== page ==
Reformed youth reveal how they were radicalised into joining Al-Shabaab
Slightly over one year since the terrorist attack at Garissa University in which 147 students died, some daring Garissa residents have opened up to confess about radicalisation and how the youth are being recruited.
The local community and youths were quick to identify one of the attackers who was a university student and son of prominent chief in Mandera County in Northern Kenya.
The student was reported to have graduated from University of Nairobi with a law degree and was a role model to dozens of students from the arid region of Northern Kenya.
Investigation into the attacks indicated the student, who joined Al-Shabaab terrorist organisation, was in–charge of terrorist cells operating in Garissa, Wajir and Mandera counties.
The suspect was also linked to the brutal attacks in the region like the Mandera bus attack where 28 people, mainly Christians, were killed and the quarry attack where 14 workers were targeted and killed in cold blood.
While the national government through the Ministry of Interior offers amnesty for radicalised youths who have returned to Kenya from Somalia, hundreds of youths from Northern Kenya have opted to sneak back to their community and villages fearing victimisation and forced disappearance once they surrender.
Abdi Mohammed (not his real name), one of the returnees who was recruited to join Al-Shabaab in 2012 and received numerous training in Somalia, told Reject that most returnees do not trust the government’s amnesty programme which is rife with profiling and disappearances.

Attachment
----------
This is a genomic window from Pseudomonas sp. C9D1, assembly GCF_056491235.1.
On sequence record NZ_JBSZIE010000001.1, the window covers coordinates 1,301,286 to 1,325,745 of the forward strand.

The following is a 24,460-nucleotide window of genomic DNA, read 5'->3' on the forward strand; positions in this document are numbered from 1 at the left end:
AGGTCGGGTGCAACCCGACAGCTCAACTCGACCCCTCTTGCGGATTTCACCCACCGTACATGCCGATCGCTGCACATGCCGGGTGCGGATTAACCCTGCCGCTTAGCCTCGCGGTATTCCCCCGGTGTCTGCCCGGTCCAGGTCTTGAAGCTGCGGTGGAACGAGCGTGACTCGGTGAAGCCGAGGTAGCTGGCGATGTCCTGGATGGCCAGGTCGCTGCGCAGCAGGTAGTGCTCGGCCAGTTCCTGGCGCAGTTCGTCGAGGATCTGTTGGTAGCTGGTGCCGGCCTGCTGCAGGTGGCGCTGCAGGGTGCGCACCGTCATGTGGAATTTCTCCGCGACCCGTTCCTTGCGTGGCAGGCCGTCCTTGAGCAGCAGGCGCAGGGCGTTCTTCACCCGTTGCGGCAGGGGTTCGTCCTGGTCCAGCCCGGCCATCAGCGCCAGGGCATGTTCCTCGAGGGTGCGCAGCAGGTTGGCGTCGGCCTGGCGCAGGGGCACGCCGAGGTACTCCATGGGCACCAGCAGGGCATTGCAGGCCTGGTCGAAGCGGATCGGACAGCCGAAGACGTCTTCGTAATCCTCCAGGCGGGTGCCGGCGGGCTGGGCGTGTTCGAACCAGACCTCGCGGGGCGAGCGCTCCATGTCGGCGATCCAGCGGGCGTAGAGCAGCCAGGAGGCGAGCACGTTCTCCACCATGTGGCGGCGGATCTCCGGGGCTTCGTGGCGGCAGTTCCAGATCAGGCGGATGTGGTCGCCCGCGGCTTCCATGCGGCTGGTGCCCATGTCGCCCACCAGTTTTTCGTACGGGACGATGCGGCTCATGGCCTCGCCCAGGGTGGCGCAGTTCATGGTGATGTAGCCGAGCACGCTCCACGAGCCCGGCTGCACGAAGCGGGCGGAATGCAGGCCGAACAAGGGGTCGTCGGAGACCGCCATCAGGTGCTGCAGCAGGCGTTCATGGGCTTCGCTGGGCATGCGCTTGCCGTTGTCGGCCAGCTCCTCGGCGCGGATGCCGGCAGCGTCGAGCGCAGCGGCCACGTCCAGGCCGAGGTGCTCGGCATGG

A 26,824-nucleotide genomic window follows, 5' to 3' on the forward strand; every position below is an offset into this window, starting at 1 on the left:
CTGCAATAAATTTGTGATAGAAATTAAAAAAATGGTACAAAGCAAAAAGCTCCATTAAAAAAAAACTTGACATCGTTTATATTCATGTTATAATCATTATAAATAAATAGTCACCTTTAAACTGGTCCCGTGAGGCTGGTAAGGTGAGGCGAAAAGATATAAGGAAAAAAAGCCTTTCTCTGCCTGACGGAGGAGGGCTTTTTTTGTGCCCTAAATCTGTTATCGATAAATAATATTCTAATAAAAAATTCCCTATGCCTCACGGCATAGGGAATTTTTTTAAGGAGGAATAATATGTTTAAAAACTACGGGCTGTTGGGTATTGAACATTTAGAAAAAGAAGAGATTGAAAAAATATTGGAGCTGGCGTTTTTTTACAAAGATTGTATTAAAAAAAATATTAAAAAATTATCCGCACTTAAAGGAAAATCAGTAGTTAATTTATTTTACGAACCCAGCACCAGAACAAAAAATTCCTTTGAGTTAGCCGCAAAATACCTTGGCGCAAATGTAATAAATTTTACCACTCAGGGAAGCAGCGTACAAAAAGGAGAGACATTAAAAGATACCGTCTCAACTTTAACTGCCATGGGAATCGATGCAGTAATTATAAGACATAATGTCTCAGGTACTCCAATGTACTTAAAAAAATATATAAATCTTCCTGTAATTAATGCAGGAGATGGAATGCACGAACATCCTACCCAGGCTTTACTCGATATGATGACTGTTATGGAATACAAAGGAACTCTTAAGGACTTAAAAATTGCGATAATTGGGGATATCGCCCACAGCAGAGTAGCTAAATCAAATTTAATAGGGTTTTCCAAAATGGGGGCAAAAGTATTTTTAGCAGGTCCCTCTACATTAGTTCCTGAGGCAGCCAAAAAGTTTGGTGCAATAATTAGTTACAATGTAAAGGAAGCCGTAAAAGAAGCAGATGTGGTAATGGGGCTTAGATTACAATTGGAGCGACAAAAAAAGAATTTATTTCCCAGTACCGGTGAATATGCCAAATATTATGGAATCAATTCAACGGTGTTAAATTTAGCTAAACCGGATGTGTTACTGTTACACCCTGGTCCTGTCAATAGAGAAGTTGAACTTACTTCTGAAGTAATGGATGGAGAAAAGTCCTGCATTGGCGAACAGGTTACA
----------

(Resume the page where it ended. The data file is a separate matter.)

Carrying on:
“I was recruited to join Al-Shabaab in 2012 and I received numerous trainings before engaging Kenyan soldiers in Kismayu and Afmadow areas of Somalia,” says Mohammed. “I was later transferred to join Al-Shabaab crack unit known as Ag-Libah meaning Lion Footsteps. I was sent to Daadab Refugee Camp to take over from key recruiter who was transferred to another part of Kenya. I then decided to abandon the group and return to Garissa.”
Mohammed decided to leave Al Shabaab because he had not been paid for one year and their operation was risky. Most of the youths from Garissa who were with him in the same training camp lost their lives in Kismayu, Tabda, Qoqani and Afmadow.
Mohammed was motivated to leave because he was opposed to the groups’ indiscriminate killing of both Muslims and non-Muslim.
“We are back home and want to be integrates into the community,” says Mohammed. He notes: “We want to weed out bad elements who radicalise and recruit youth with fake promises.
Mohammed says: “Our fear in surrendering is that the government will renege on its promise of amnesty and replacing it with arrests and forced disappearance.’’